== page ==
Conservation Minister Maggie Barry has welcomed plans by the Kiwis for Kiwi Trust to boost the number of kiwi chicks captured in the wild for later release in to predator free habitats.

“Through Operation Nest Egg the Trust will use kiwi crèches or kōhanga kiwi sites to raise chicks to 1 kilogram in weight so they are big enough to fend for themselves in the wild,” Ms Barry says.

“Juveniles will be relocated every year into predator controlled areas that currently have few or no kiwi.  We will stock the safe havens we have with kiwi. 

“It links closely with the Department’s Kiwi Recovery Plan and forms part of the Government’s $11.2 million Budget 2015 investment in kiwi conservation. $3.5M of that fund will go to community and Maōri-led projects via Kiwis for kiwi.”

“In areas where we have been able to manage kiwi we have achieved a 2% population growth. The hard work of DOC and community organisations such as Kiwis for kiwi, is having a real impact. The challenge is in scaling up those efforts and that is what this new strategy aims to do.

“The community effort through Kiwis for kiwi of trapping predators and intensively managing kiwi eggs and chicks complements the DOC strategy for large-scale predator control to create safe habitat for kiwi.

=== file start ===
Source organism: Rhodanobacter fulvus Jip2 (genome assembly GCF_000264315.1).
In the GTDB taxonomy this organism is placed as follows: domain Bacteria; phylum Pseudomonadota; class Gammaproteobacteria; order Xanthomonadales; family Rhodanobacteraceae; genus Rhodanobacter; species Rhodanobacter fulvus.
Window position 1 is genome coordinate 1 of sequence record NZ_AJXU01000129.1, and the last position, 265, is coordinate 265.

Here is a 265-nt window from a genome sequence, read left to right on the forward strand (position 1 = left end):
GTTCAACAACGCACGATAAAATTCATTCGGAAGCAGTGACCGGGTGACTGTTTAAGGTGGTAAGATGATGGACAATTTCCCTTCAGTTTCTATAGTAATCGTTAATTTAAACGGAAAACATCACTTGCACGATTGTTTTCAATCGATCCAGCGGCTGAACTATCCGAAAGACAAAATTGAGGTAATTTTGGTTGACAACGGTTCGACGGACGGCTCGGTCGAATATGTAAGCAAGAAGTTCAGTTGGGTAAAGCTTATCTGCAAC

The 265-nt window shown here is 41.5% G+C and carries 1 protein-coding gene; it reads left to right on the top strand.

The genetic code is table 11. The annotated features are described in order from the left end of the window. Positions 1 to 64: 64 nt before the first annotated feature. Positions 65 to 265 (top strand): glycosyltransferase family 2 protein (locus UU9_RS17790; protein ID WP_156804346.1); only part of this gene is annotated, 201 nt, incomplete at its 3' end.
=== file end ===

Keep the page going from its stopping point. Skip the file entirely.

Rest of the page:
Wild kiwi numbers currently sit just below 70,000.

“Kiwis for kiwi coordinates more than 100 community and Maōri led kiwi conservation projects and this community support is essential if we are to achieve our goal of 100,000 kiwi by 2030,” Ms Barry says.

“The Kiwis for Kiwi Trust has been working with community and iwi groups for decades. They are our trusted partners in kiwi conservation.”

Associate Conservation Minister Nicky Wagner today attended the launch of the strategy on Motutapu Island on behalf of Minister Barry. “The strategy is bold; it’s ambitious, but it’s doable.  It has identified a way to get us all closer to our goal far more quickly,” Minister Wagner says.

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